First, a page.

A Terza Rima is a type of poem which is made up of three-line stanzas linked to each other by rhyme. Each stanza, or tercet, introduces a new rhyme in its middle line, while the first and third lines continue a rhyme from the previous stanza. So the rhyme scheme is going to be A-B-A, B-C-B, C-D-C, and so on.
Typically a terza rima poem ends with a single line that repeats the rhyme of the middle line from the last tercet, or a couplet with two lines that both use the last middle line's rhyme: B-C-B, C-D-C, D, or DD.
The Italian term, literally "third rhyme", indicates that this form is much more widespread in Italian, a language where rhymes are more plentiful than in English. Dante introduced the form in the 14th century, and his Divine Comedy and Inferno are the most celebrated examples of terza rima. English poets have used it successfully, however, including Chaucer, Milton, Shelley and T.S. Eliot.
Terza rima is a verse form composed of iambic tercets (three-line groupings). The rhyme scheme for this form of poetry is "aba bcb cdc, etc." The second line of each tercet sets the rhyme for the following tercet, and thus supplying the verse with a common thread, a way to link the stanzas. The only time the form changes is at the conclusion of the poem, where the terza rima ends with either a single line or couplet repeating the rhyme of the middle line of the final tercet (like d or dd). There is no limit to the number of lines in terza rime.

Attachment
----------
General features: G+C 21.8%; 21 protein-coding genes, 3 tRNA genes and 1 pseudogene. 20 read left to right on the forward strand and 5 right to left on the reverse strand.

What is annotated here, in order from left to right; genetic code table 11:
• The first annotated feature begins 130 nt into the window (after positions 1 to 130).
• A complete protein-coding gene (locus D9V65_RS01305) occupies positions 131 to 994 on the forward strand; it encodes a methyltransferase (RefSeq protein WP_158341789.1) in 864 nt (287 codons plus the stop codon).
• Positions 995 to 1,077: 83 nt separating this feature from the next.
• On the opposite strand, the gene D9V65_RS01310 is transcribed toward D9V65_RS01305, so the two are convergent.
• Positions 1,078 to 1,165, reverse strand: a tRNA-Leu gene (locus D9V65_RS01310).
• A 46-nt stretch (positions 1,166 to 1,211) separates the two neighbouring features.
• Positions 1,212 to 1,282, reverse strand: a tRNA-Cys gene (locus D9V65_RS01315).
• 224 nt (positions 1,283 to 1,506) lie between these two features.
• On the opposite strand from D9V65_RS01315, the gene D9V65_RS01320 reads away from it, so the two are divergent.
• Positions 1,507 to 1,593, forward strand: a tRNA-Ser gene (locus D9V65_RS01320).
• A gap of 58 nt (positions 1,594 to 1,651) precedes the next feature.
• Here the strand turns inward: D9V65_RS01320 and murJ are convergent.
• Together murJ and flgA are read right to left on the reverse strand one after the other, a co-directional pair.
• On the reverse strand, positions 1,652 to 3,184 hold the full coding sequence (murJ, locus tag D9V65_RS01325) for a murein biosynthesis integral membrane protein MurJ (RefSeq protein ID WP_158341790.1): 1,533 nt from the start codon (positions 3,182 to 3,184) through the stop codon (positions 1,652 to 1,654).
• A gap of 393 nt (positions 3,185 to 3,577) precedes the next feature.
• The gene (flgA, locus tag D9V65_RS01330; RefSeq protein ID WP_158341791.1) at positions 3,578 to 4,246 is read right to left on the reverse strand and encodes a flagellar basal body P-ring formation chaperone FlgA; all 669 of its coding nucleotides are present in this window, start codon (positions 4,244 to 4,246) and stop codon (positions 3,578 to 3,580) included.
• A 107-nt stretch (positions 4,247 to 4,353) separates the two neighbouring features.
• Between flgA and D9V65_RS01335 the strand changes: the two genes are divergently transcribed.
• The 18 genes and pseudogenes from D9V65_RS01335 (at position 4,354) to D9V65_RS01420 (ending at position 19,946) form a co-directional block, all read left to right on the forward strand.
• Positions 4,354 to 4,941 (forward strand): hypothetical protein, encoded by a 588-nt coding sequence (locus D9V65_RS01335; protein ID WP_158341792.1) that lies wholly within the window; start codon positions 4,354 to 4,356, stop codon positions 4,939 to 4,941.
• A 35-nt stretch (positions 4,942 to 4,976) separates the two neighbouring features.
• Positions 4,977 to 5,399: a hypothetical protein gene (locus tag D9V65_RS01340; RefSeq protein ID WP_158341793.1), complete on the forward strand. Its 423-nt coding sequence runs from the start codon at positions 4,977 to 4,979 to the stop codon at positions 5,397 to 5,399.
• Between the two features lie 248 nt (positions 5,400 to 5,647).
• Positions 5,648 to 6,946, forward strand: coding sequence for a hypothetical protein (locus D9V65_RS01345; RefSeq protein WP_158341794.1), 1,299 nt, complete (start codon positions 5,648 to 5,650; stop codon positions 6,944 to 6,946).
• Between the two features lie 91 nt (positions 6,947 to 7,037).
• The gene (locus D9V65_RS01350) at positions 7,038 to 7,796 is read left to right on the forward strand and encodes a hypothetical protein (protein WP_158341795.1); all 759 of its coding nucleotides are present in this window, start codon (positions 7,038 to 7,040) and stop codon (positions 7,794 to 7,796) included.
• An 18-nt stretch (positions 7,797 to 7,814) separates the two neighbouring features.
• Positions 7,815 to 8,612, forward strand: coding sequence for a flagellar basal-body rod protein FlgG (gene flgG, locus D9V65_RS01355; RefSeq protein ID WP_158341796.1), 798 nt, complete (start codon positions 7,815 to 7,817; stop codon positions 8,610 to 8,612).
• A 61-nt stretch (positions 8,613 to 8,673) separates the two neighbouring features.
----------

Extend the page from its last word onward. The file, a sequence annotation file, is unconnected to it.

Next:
[n] a verse form with a rhyme scheme: aba bcb cdc, etc.
"Ode to the West Wind." by Percy Bysshe Shelley's
O wild West Wind, thou breath of Autumn's being,
Thou from whose unseen presence the leaves dead
Are driven, like ghosts from an enchanter fleeing,
Yellow, and black, and pale, and hectic red,
Pestilence-stricken multitudes: O thou,
Who chariotest to their dark wintery bed
The winged seeds, where they lie cold and low,
Each like a corpse within its grave, until
Thine azure sister of the Spring shall blow
Her clarion o'er the dreaming earth, and fill
(Driving sweet buds like flocks to feed in air)
With living hues and odours plain and hill:
Wild Spirit, which art moving everywhere;
Destroyer and preserver; hear, oh, hear!